They’re onto dessert and Leon slides them into a conversation about how Annie and Maya met—in Amazon, working on a project where the security team and the web dev team worked together, and Annie and Maya just clicked—and then Leon turns to Rick. “And you weren’t working in Amazon at all, right?”

“Right, they were together for years.” Rick nods.

“We were together for years,” Annie says. “We moved from Colorado—we both quit Amazon at the same time because I could not take the hours and Maya was—”

Maya waves her hand and pulls her face in. “I was not doing well. I had an ulcer the size of a cantaloupe—”

“The size of a cantaloupe; I was so worried about her—”

“So we moved back to my hometown, a little city in Iowa, and got jobs at the university there, doing basically the same thing we were doing with Amazon, but you know—"

“With weekends—”

Rick leans forward a little. “And I was in Alumni Fundraising and on the staff basketball team and Maya joined the team; that's how we met initially—”

“And we started getting dinner with him and some of the others on the team, places around town, they wanted to show us their favorite spots.” Maya says.

Annie nods. “But Rick was funny, yeah, we thought he was funny. And even though Iowa is flat, Rick knew some places to hike with actual hills, I cannot tell you how desperate I was for some hills.”

“Iowa has hills—” Rick says.

Annie rolls her eyes. “Not like Colorado, come on—”

Rick waves her off. “It’s a landscape, ok, it’s a landscape, you just have to love it for what it is.”

Maya waves them both down, as if this is a common argument. “Anyway-- we didn’t have any friends, you know, my high school friends weren’t really around, my folks were there but you don’t want to have dinner with your folks every weekend.”

“And then—”

“Yeah. And then.”

Eliot realizes he’s really not breathing. He’s breathing. He starts breathing, ok. He takes a swig of beer to give them some privacy, they’re looking at each other, their hands have found each other on the table, and it’s very—well it’s very private.

And then they’re looking across at him, smiling; the private moment is over.

Eliot nods. “That sounds— I’m happy for you.”

That’s not quite right. He has a question. He feels the question inside of him, welling up, and Parker must be rubbing off on him because he just asks it, just out of the blue, doesn’t dissect the question first, isn’t even sure what the question will be until it’s out there, in the air, hanging there. “How did you—“ He’s looking at Rick. “How did you even. They were a couple. That--how did you know they were open to you at all? Couples can have friends and it doesn’t mean—” Now he’s mad at himself for the question, now he can see where it is, what it is.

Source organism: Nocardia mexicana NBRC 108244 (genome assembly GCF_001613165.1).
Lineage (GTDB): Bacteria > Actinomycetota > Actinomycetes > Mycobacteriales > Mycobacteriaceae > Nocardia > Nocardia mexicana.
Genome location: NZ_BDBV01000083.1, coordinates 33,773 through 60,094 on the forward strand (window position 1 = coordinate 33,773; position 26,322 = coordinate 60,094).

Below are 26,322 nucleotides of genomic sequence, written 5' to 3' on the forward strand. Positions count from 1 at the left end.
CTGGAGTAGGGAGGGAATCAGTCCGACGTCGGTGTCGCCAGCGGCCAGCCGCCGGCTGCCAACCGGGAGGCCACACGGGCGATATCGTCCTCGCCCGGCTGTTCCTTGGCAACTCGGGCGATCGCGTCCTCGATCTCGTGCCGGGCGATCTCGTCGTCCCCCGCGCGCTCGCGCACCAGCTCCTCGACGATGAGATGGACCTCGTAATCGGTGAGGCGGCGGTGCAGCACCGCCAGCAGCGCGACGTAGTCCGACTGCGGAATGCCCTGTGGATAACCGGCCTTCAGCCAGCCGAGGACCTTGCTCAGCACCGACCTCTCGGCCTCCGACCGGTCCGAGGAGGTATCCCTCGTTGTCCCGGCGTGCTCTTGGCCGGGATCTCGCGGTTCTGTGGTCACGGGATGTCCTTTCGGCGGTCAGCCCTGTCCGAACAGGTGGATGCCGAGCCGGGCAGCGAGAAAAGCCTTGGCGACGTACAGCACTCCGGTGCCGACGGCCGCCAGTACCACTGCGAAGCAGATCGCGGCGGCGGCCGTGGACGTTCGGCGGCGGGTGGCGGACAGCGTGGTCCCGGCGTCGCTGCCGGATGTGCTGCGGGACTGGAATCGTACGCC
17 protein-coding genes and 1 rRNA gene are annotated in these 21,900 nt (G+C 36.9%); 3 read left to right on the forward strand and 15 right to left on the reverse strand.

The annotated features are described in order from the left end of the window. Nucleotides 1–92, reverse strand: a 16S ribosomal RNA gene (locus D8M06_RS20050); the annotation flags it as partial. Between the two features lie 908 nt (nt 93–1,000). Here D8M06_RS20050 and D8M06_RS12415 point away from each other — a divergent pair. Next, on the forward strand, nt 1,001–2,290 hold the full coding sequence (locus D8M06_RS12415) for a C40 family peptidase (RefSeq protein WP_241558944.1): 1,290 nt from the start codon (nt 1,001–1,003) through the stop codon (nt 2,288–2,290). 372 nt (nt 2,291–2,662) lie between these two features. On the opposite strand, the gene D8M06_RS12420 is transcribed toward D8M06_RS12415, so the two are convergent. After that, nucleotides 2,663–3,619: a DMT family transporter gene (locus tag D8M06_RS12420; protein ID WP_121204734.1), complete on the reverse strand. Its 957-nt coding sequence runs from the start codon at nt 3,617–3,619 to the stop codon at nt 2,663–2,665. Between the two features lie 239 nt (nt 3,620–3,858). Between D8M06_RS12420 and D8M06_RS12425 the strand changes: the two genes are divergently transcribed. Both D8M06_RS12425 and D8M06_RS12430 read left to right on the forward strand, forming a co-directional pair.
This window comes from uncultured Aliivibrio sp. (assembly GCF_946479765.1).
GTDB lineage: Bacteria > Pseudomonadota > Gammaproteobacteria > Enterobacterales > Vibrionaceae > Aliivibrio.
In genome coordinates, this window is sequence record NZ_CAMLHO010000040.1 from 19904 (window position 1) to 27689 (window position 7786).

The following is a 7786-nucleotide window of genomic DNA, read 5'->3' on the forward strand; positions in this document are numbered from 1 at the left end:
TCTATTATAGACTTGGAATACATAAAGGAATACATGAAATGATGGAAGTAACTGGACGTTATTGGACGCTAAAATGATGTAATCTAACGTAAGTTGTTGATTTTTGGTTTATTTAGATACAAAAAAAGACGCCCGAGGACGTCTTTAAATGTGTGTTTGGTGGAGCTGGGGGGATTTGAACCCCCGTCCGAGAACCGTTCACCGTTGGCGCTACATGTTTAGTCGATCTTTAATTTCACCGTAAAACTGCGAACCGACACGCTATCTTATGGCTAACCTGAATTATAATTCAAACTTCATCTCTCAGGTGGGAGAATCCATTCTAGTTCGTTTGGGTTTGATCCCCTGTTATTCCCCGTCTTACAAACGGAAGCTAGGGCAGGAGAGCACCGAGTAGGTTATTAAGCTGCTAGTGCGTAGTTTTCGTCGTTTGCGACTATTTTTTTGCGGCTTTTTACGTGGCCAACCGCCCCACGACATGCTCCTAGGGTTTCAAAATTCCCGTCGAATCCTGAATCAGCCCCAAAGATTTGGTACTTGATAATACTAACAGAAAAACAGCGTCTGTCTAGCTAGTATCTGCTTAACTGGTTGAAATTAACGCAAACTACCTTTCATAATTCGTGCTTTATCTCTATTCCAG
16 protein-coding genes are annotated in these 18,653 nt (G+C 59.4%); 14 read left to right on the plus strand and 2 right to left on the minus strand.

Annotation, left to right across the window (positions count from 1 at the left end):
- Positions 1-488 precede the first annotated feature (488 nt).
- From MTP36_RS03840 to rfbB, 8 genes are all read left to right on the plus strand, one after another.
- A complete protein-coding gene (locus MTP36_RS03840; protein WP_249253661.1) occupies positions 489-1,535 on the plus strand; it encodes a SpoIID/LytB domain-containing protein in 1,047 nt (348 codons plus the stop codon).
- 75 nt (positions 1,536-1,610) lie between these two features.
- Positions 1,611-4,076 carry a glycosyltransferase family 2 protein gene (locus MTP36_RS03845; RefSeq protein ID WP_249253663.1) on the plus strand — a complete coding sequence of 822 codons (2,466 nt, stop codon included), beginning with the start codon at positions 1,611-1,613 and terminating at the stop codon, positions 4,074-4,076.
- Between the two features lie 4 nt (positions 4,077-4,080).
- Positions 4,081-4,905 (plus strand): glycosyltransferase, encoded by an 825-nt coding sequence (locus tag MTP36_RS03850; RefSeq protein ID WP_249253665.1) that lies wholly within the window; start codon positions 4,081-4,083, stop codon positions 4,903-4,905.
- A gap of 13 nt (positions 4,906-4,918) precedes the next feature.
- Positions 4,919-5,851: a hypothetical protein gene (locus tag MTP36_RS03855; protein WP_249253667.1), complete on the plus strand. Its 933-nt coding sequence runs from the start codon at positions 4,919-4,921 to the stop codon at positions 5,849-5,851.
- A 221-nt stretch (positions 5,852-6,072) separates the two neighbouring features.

Rick nods, almost too enthusiastic. “Yeah, God, what a miserable time. They were—I guess we had been talking and they mentioned past boyfriends, so I knew they were bisexual, yeah, but it’s still weird for a straight guy to perv on couple of women like that; God I thought I was so gross.”

He pauses, and Annie, who’s closest to him, puts her hand on his upper arm, his shoulder, just a little soothing rub.

“I—it was like---I was alone. I hadn’t been with anyone in a while. And here was this couple who seemed so tight. They were in love, they were harmonious, they didn’t seem to have major arguments. So I thought—that’s what I want, you know?”

“Yeah,” Eliot says, nodding. “You want to be with someone solid. I get that.”

“Yeah,” Rick nods again. “It was like I was outside, my face pressed against the window, looking at this perfect couple. And I couldn’t look away, I couldn’t move. I couldn’t—no one else was as good as they were, but they were taken.”

“But it wasn’t a window,” Maya says, finally. “It was a door. We kept—we liked him. We talked about it. I was having feelings, Annie was—you were having feelings. We kept saying, ‘I wonder if Rick is free,’ and ‘Do you think Rick will want to come over?’ and ‘What will Rick think about this?’”

“Yeah.” Annie laughs. “We bought you an electric bike for you for Christmas because you mentioned it just once—”

Maya says, “We had all your favorite foods in the fridge, just in case you came over, we—”

“He was living in a no-pet apartment so we went to the shelter with him to pick out a dog so he would come over and see the dog, we could say, ‘the dog misses you, come over.’"

“Annie even joined the basketball team because she felt left out—”